I've tried to keep this simple and, in all honesty, made it up as I went along but I hope it explains what this curious ESR thing is. If anybody wants to challenge the fine detail, might I respectfully point them in the direction of Google and all those complex equations ...?
Last edited by CTV on Tue Nov 05, 2013 7:56 am, edited 5 times in total.
Reason: Not really a lounge subject more of a workshop toolbox talk type thread so I moved it. It was suggested by another forum member that the information regarding the reservoir capacitor was important for beginnes so I highlighted it.

 
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Re: What's new about ESR?

Post by Michael Watterson » Mon Oct 15, 2012 2:49 pm

Also Terry,
1)Power has maybe gone up, maybe 20W to 100W instead of 8W
2)Voltage has gone down, 3.3, 5, 12 20V rather than 200V to 500V
3)Pentode output stage or Electrodynamic speakers reduce effect of Hum and earlier stages and O/P screen grid likely have more decoupling.


This means the ESR needs to be 20 to 1000 times lower on "modern" equipment!

Also a valve set had well ventilated set and died quickly in an enclosed space. A set-box may be in an enclosed space and while more efficient, the capacitors may actually be at a higher ambient temperature.

In 1950s and 1960s the TV was only on maybe a short while in afternoon and evening. My mother (80) puts on both TVs when she gets up and turns them off when she goes to bed.
Last edited by Michael Watterson on Mon Oct 15, 2012 2:52 pm, edited 1 time in total.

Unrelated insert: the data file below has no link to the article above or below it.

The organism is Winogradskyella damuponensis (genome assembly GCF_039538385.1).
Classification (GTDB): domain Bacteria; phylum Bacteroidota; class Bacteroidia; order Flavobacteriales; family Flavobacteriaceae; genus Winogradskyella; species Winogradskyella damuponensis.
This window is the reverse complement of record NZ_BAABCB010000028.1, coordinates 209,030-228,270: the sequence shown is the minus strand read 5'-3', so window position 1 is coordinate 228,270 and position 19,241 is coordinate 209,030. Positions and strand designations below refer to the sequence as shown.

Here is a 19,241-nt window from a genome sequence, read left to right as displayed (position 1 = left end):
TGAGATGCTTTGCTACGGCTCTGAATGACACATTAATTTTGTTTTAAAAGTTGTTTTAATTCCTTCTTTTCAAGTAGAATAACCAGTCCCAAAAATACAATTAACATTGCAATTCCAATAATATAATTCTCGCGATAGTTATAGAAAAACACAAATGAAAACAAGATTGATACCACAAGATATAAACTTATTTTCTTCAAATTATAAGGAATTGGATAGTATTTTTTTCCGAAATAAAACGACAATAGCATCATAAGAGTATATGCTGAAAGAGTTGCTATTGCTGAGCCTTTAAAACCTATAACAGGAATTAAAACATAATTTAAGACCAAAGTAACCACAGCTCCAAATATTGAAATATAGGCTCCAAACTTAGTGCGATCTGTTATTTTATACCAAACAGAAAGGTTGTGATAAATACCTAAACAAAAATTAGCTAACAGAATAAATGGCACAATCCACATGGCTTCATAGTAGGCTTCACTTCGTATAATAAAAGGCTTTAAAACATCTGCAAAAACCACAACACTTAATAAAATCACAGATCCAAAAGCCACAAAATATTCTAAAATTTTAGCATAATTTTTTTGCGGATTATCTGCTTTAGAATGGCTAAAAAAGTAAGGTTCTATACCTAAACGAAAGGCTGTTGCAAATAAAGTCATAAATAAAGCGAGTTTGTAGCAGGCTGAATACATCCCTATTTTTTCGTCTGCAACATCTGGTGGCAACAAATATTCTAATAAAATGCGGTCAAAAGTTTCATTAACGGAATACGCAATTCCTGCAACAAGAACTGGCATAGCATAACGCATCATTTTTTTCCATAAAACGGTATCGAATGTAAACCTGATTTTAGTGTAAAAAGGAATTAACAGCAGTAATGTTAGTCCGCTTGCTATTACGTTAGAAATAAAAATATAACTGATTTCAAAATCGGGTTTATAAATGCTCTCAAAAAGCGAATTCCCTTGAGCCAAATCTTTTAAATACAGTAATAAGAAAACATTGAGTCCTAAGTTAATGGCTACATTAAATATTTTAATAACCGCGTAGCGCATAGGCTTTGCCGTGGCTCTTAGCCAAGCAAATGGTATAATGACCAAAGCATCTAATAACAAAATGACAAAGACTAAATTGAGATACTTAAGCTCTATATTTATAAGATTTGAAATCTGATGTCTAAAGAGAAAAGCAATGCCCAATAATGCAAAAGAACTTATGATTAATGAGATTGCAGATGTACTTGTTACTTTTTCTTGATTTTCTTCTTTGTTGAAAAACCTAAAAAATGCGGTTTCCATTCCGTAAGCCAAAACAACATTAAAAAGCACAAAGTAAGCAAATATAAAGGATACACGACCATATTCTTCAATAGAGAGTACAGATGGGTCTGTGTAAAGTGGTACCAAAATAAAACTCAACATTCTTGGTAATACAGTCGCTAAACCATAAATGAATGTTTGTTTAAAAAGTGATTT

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Re: What's new about ESR?

Post by Mark Hennessy » Mon Oct 15, 2012 2:49 pm

What's new is the very high currents being asked of small capacitors.

By "new", we're talking about the last 30 years, but that's new in the context of this forum.

By "large", we're talking about supplies that might be 10s of amps.

And by "small capacitors", we're talking about 1000uF or so...

Because these supplies run at 10s or 100s of kHz, the energy supplied per cycle is much less, so you need radically less capacitance for a given current output compared to a conventional 50/100Hz PSU. But as ESR is proportional to capacitance (very, very roughly speaking), the sorts of capacitors that might have seemed OK based on just volts and micro-Farads considerations turned out to be poor in switched mode power supplies, and the reason for that is ESR.

Big capacitors - the 10,000uF bottles you'd find in an old Quad 405, for example - did have very low ESR, but ESR wasn't the most important parameter in a linear power supply...

Over the years, capacitors have emerged that have much lower values of ESR, and these are principally used in power supplies. They have electrolytes with much better conductivity, and are normally rated to run at higher temperatures too...

So, if you have an ESR of 0,1 ohms, and you're putting a mean current of 10 amps through one of these, it will dissipate 0.1 watts of heat. Not a huge amount, you might think, but it will cause some self-heating. And this self-heating, added to the surrounding heat of the immediate environment, will cause the electrolyte to warm up and slowly evaporate. As the electrolyte largely determines the ESR of a typical capacitor, you can see that a capacitor that is literally drying out will have a higher ESR than it did when it was new...

But as soon as the ESR starts to rise, what happens? More self-heating (I-squared R), so more heat to evaporate the electrolyte. Which means the drying out process is accelerated - it's like positive feedback. And, sooner or later, the surrounding circuit will become unhappy with this, as it requires a certain value of ESR to perform to design...